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French tax declarations: Key things to remember

Ben McPartland · 15 Apr 2014, 12:09

Published: 15 Apr 2014 12:09 GMT+02:00

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The deadline for the tax declaration (La Déclaration des Revenus) is upon us with Tuesday May 19th marking the day when all paper applications must be submitted, although those who file them online have an extension depending on where they live.

Most will have already filed their tax returns but there will plenty who as always, leave it until the last minute - quite understandably given the rigmarole can be a daunting a experience for expats in France, especially if they are new to the country.

When it comes to making the declaration there are certain things you need to remember. Some may seem obvious, but many are forgotten and may lead to problems further down the line.

To come up with a list of the key points to remember when filling in your 2013 declaration forms we have enlisted the help of David Hardy, a regional manager from the independent financial advisers Siddalls, based in Merignac, near Bordeaux, south west France, and Jonathan Pawsey from Charles Hamer financial services, based in the UK, both of which offer advice on all matters related to French finance. 

Declare your worldwide income: Many people who have moved to France are under the misconception that when it comes to declaring income it’s only what you earn in France that you have to show the French taxman, but its actually your worldwide earnings that you have to present.

So that means the income you are getting through renting out a property, back in California or Cornwall. It also means the pensions you are being paid back in the UK for example and the interest you are earning on your bank accounts. In short, every penny that comes your way, no matter whether it’s been taxed already in your home country, has to be declared.

"There are some people who will think that if their income is taxed in the UK, then they don’t have to declare it here in France, but it’s not true, you have to tell them about your world-wide income,” Siddalls regional manager David Hardy tells The Local.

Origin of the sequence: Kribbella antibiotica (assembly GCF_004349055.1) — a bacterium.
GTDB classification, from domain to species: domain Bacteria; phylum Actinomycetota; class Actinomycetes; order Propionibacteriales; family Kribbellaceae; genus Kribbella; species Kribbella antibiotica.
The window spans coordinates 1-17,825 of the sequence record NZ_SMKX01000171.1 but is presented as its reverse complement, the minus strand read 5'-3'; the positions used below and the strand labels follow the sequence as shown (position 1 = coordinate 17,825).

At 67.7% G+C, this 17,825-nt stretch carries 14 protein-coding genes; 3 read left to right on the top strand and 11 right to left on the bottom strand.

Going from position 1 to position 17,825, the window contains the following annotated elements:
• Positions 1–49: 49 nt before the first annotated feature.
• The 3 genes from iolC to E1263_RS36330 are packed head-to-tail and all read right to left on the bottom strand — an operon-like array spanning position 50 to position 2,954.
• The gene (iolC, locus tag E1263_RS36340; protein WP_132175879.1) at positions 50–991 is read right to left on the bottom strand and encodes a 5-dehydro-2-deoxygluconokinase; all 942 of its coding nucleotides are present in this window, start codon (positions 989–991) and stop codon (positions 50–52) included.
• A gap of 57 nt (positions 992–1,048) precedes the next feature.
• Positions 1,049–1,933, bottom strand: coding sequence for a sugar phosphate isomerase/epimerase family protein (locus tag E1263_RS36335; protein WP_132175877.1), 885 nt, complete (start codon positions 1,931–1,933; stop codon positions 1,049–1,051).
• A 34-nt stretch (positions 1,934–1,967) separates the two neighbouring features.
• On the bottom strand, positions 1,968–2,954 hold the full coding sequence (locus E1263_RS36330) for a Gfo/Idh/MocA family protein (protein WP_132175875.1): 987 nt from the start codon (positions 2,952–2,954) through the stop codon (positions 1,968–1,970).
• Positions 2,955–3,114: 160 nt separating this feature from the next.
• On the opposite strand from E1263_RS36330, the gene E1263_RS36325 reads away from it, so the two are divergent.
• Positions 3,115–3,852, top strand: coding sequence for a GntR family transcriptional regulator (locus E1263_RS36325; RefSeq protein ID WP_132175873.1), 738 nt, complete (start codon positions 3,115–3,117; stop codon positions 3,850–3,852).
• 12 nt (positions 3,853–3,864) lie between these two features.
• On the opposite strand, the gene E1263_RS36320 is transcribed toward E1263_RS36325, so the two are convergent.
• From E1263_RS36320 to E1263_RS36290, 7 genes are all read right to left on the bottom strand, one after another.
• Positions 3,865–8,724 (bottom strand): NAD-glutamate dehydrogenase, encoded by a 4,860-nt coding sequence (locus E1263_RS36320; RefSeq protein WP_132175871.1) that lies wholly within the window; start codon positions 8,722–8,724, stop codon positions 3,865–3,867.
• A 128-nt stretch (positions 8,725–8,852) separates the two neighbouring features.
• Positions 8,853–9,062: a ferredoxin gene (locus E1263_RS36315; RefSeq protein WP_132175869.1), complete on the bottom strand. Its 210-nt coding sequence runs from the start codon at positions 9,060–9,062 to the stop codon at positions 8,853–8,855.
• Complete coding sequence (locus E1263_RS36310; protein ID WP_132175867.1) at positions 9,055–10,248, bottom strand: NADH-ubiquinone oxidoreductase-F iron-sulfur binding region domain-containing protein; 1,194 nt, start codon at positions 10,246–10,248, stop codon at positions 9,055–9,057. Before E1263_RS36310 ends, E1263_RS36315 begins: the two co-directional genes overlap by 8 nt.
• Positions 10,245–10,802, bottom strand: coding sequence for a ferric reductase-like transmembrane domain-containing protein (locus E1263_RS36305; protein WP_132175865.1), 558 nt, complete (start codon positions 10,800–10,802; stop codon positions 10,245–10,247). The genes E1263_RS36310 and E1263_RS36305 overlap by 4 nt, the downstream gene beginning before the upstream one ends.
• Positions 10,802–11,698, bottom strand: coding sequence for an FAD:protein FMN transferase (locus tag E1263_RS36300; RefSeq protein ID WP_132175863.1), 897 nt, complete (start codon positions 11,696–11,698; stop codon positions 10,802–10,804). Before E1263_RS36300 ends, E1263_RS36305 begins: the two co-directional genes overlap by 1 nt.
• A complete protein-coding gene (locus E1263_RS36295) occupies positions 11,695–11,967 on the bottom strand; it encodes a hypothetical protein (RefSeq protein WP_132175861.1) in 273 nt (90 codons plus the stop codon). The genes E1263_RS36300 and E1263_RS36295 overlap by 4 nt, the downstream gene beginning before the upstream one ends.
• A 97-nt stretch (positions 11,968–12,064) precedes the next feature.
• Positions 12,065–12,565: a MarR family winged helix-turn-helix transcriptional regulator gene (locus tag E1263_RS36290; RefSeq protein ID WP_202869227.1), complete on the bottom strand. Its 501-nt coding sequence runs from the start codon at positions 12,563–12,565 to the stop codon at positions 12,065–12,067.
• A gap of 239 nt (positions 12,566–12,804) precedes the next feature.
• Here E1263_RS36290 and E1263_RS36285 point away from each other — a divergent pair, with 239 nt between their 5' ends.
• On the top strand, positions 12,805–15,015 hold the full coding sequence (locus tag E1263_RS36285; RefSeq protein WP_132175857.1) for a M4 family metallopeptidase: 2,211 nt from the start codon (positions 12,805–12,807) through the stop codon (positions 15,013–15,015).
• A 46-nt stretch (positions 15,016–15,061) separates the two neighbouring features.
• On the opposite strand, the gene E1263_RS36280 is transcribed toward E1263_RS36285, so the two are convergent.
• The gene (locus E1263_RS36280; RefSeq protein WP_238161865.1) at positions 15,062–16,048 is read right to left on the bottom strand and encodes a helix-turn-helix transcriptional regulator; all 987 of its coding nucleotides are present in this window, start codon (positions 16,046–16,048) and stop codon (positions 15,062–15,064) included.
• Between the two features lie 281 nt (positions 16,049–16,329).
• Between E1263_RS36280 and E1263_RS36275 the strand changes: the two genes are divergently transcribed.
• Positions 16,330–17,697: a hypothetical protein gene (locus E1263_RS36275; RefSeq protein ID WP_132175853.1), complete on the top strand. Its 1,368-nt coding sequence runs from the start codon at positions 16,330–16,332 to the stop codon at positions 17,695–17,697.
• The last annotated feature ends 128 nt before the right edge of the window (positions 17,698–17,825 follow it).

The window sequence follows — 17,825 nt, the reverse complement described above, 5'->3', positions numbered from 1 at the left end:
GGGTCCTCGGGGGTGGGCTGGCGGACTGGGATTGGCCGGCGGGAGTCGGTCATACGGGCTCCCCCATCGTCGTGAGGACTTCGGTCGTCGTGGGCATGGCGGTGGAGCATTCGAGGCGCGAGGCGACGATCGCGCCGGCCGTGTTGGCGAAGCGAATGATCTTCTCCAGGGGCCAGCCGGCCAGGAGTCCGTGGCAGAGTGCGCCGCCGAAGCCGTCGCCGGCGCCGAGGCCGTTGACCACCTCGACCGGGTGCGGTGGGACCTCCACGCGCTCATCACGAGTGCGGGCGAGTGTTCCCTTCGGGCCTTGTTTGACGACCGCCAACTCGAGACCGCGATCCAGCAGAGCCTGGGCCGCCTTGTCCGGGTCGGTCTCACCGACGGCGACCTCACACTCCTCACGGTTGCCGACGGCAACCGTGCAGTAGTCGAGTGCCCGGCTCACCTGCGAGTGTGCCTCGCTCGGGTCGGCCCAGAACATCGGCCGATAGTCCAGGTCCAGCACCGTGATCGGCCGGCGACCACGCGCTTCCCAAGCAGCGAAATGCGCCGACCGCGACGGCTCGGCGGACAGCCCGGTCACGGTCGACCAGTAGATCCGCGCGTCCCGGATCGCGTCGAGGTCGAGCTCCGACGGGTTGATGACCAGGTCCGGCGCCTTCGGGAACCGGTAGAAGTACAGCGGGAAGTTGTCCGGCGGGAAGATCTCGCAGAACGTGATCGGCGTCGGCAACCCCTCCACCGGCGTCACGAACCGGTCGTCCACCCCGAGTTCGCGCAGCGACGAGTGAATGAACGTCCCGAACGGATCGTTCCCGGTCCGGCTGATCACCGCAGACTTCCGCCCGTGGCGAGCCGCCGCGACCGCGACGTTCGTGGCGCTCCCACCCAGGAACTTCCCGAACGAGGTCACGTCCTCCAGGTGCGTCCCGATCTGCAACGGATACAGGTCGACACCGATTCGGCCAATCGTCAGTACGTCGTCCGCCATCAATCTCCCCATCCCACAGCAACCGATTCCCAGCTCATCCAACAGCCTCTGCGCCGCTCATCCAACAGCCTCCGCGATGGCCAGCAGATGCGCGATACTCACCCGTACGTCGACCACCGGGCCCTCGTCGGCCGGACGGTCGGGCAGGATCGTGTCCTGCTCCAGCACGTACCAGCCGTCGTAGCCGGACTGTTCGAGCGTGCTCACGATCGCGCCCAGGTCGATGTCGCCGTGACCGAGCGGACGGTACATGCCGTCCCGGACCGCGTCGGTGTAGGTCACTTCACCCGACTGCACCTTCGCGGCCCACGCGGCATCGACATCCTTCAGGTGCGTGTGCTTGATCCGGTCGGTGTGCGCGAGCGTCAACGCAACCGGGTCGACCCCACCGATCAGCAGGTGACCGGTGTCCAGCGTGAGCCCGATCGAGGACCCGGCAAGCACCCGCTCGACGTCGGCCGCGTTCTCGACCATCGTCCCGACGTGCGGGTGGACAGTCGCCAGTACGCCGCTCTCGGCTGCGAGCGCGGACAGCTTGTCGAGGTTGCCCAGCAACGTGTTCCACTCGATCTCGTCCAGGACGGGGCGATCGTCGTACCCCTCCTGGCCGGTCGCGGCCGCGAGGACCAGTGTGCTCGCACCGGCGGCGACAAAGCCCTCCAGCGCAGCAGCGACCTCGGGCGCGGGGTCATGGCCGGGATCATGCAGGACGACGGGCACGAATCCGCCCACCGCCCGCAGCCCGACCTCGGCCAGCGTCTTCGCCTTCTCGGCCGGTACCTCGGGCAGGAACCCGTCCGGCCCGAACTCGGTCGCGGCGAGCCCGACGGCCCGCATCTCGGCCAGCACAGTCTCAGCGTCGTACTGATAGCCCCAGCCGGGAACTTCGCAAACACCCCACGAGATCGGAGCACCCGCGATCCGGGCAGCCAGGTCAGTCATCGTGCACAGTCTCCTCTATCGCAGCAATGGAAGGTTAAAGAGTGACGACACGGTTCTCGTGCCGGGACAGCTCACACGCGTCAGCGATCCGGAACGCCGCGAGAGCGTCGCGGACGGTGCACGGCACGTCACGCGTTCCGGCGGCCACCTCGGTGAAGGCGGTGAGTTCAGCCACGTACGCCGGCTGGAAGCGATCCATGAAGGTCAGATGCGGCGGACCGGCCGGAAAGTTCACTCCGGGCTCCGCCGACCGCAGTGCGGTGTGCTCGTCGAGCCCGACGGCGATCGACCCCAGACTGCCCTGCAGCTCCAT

“I think there’s a bit of ignorance around the rules and some people just decide not to declare it, but we advise all our clients to declare everything,” Hardy said.

It's worth remembering that the EU SavingsDirective allows European countries to exchange information about individuals and if French authorities discover you have investments/savings income that you haven’t declared, then they tax authorities may be in touch, says Hardy.

Charles Hamer's Jonathan Pawsey adds: "One of the biggest mistakes our new clients have made in previous years when taking the DIY approach is ignorance of what they needed to disclose, over and above the simple income received or gains made."

It's worth bearing in mind that French authorities can take action retrospectively too.

"Any temptation to omit foreign income from your returns should be avoided. You are more than likely to get caught in the end," Pawsey says.

There is no real need to panic about declaring certain income like UK government pensions for former teachers, nurses etc to the French tax man, Hardy says.

There is a double tax treaty between France and the UK, which prevents certain income from being taxed twice but these figures need to be declared so they can calculate the rate at which any other income should be taxed. If you declare a UK government pension, rental income from Britain (which have to be taxed by the UK) in France you will be given a tax credit here.

Declare bank accounts:

One of the things that expats in France have to do, but often forget is to own up to any foreign bank accounts you have. Now you might not think this is important, but remember what happened to former Budget Minister Jérôme Cahuzac. Ok, he had €600,000 hidden a Swiss bank account and he was the budget minister, but the point is, you just have to declare them.

This involves picking up form 3916 or Hardy says“You can do this on a separate piece of paper."

“You just need to list the account’s details, including when it opened, the name of the bank, the name on the account etc," he says.

When it comes to bank account’s it’s important to remember that any interest you earned on you accounts back home, also needs to be declared as income.